Last month, the CWTA submitted those areas of focus as part of the House of Commons’ finance committee’s 2017 pre-budget consultation process.
The association is again pushing for changes to the tax system to increase the capital cost allowance rate that businesses can claim for depreciable expenses on telecommunications equipment.
CWTA will also be advocating for “taxation parity among all suppliers of digital goods to Canadians,” the submission said.
Citing Conference Board of Canada research, the association said mobile video is expected to account for more than three-quarters of mobile traffic by 2020 and that the current GST and HST framework means “Canadian providers of digital products and services will continue to be burdened by an up to 15% price disadvantage compared to their foreign competitors.”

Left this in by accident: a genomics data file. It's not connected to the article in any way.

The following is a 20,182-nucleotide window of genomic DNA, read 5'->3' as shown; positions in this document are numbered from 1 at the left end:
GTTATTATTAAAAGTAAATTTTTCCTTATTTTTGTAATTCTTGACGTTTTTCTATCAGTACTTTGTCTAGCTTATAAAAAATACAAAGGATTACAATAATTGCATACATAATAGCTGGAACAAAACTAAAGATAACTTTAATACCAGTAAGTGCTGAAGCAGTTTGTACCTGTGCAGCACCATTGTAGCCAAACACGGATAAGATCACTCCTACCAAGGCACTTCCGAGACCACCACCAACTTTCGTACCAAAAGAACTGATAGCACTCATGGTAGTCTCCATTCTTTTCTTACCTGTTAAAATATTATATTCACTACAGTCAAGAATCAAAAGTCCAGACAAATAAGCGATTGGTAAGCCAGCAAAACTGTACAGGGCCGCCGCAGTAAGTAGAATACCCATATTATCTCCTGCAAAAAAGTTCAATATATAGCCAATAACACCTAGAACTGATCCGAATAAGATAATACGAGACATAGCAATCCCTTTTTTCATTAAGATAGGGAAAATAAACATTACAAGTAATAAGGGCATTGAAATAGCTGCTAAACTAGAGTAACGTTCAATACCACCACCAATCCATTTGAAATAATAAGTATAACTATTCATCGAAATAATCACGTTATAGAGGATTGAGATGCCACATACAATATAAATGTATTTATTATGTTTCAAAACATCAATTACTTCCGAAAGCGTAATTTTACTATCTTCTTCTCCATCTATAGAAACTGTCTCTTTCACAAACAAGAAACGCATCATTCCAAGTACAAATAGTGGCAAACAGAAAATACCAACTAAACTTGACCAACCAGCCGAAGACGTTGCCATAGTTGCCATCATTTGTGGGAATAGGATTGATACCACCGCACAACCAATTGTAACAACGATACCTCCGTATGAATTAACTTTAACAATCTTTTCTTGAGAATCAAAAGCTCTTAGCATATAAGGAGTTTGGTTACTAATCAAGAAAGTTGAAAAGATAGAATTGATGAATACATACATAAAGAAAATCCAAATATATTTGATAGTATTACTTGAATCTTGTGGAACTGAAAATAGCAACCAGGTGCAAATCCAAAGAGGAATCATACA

But adding a tax to subscriptions to services such as Netflix Inc.’s over-the-top offering may be a non-starter.
Speaking to reporters on Parliament Hill Tuesday, the heritage minister said that the Liberals were honouring what they said during the election campaign, that they wouldn’t have a Netflix tax, according to a transcript of her response. Joly has previously said that taxes and content requirements for foreign OTT services wouldn’t be included in the department’s review of Canadian content.
Eby said CWTA will also be pushing the government to look at renegotiating spectrum licence fees and talking to politicians about the future of 5G.
“It’s not really just an evolution of technology, it’s going to be a revolution in terms of the amount of connections within any given cell and the low latency and the high bandwidth up into the many gigs per second in terms of speed and what it’s going to enable for smart cities, smart grids, autonomous vehicles,” Eby said. “It’s going to be everywhere.”